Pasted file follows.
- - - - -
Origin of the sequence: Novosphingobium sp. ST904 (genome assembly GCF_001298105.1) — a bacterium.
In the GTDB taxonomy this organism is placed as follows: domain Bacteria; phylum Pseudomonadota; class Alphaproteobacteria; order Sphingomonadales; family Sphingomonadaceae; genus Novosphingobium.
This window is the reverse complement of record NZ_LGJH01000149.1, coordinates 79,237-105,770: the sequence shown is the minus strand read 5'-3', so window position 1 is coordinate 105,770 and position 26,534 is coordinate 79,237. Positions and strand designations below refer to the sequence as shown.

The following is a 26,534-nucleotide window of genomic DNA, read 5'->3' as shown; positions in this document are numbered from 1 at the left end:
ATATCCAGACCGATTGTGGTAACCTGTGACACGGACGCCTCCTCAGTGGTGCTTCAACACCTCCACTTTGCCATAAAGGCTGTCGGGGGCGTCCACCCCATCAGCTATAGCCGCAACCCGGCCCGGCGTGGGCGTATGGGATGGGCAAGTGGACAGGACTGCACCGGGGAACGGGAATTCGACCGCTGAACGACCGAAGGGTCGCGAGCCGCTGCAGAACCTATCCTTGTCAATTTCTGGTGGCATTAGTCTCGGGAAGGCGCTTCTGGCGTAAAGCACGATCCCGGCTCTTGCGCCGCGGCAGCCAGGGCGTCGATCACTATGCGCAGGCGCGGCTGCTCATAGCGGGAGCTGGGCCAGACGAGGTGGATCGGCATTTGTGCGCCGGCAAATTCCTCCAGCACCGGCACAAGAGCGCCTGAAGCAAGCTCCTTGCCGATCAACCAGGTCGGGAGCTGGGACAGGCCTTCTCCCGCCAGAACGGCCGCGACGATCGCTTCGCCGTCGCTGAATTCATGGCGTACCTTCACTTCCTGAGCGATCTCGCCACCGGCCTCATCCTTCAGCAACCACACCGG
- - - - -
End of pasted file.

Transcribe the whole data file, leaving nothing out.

Origin of the sequence: Novosphingobium sp. ST904 (genome assembly GCF_001298105.1) — a bacterium.
In the GTDB taxonomy this organism is placed as follows: domain Bacteria; phylum Pseudomonadota; class Alphaproteobacteria; order Sphingomonadales; family Sphingomonadaceae; genus Novosphingobium.
This window is the reverse complement of record NZ_LGJH01000149.1, coordinates 79,237-105,770: the sequence shown is the minus strand read 5'-3', so window position 1 is coordinate 105,770 and position 26,534 is coordinate 79,237. Positions and strand designations below refer to the sequence as shown.

The following is a 26,534-nucleotide window of genomic DNA, read 5'->3' as shown; positions in this document are numbered from 1 at the left end:
ATATCCAGACCGATTGTGGTAACCTGTGACACGGACGCCTCCTCAGTGGTGCTTCAACACCTCCACTTTGCCATAAAGGCTGTCGGGGGCGTCCACCCCATCAGCTATAGCCGCAACCCGGCCCGGCGTGGGCGTATGGGATGGGCAAGTGGACAGGACTGCACCGGGGAACGGGAATTCGACCGCTGAACGACCGAAGGGTCGCGAGCCGCTGCAGAACCTATCCTTGTCAATTTCTGGTGGCATTAGTCTCGGGAAGGCGCTTCTGGCGTAAAGCACGATCCCGGCTCTTGCGCCGCGGCAGCCAGGGCGTCGATCACTATGCGCAGGCGCGGCTGCTCATAGCGGGAGCTGGGCCAGACGAGGTGGATCGGCATTTGTGCGCCGGCAAATTCCTCCAGCACCGGCACAAGAGCGCCTGAAGCAAGCTCCTTGCCGATCAACCAGGTCGGGAGCTGGGACAGGCCTTCTCCCGCCAGAACGGCCGCGACGATCGCTTCGCCGTCGCTGAATTCATGGCGTACCTTCACTTCCTGAGCGATCTCGCCACCGGCCTCATCCTTCAGCAACCACACCGG